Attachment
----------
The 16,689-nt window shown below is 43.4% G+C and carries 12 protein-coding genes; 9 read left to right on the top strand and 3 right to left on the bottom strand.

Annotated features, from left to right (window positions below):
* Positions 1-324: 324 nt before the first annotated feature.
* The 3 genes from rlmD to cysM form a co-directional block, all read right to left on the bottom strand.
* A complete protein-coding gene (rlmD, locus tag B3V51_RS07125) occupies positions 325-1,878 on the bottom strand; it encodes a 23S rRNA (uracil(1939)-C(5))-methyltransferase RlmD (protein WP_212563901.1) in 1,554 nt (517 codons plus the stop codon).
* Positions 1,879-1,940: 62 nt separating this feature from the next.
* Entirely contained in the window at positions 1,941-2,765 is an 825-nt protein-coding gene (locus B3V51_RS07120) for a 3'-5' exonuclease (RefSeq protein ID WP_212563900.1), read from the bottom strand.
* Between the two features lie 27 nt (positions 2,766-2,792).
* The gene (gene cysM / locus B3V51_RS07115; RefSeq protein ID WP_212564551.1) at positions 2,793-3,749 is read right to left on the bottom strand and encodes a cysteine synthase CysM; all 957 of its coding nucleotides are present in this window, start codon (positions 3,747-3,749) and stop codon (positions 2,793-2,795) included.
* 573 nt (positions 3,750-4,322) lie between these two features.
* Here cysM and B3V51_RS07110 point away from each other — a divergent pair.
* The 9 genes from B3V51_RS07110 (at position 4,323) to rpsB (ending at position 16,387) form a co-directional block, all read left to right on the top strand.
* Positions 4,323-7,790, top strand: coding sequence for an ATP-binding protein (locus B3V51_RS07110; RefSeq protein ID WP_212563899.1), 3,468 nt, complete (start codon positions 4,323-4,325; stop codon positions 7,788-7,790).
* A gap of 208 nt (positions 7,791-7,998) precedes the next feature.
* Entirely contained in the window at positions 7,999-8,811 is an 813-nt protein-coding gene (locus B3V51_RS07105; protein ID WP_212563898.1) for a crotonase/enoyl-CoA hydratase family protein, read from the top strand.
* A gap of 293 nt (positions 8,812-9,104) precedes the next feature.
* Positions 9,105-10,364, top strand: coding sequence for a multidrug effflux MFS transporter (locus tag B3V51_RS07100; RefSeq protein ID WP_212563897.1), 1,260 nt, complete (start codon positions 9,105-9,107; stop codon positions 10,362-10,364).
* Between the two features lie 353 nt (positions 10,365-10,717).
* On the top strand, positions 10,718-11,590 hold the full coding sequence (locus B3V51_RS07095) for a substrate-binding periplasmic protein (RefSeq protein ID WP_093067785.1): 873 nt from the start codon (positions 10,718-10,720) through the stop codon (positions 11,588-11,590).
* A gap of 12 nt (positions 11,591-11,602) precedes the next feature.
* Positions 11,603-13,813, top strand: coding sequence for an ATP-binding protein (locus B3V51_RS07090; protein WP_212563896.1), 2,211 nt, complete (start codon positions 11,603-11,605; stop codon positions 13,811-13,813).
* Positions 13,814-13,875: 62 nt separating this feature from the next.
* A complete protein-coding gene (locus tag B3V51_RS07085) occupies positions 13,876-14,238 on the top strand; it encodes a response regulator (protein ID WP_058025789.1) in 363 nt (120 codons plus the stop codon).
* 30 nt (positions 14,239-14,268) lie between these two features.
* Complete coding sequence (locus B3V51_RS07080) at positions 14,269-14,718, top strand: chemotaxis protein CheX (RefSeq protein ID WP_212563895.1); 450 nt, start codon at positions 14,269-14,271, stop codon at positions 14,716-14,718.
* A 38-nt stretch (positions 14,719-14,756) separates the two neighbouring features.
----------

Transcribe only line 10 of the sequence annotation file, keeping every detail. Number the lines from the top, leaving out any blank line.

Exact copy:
* 573 nt (positions 3,750-4,322) lie between these two features.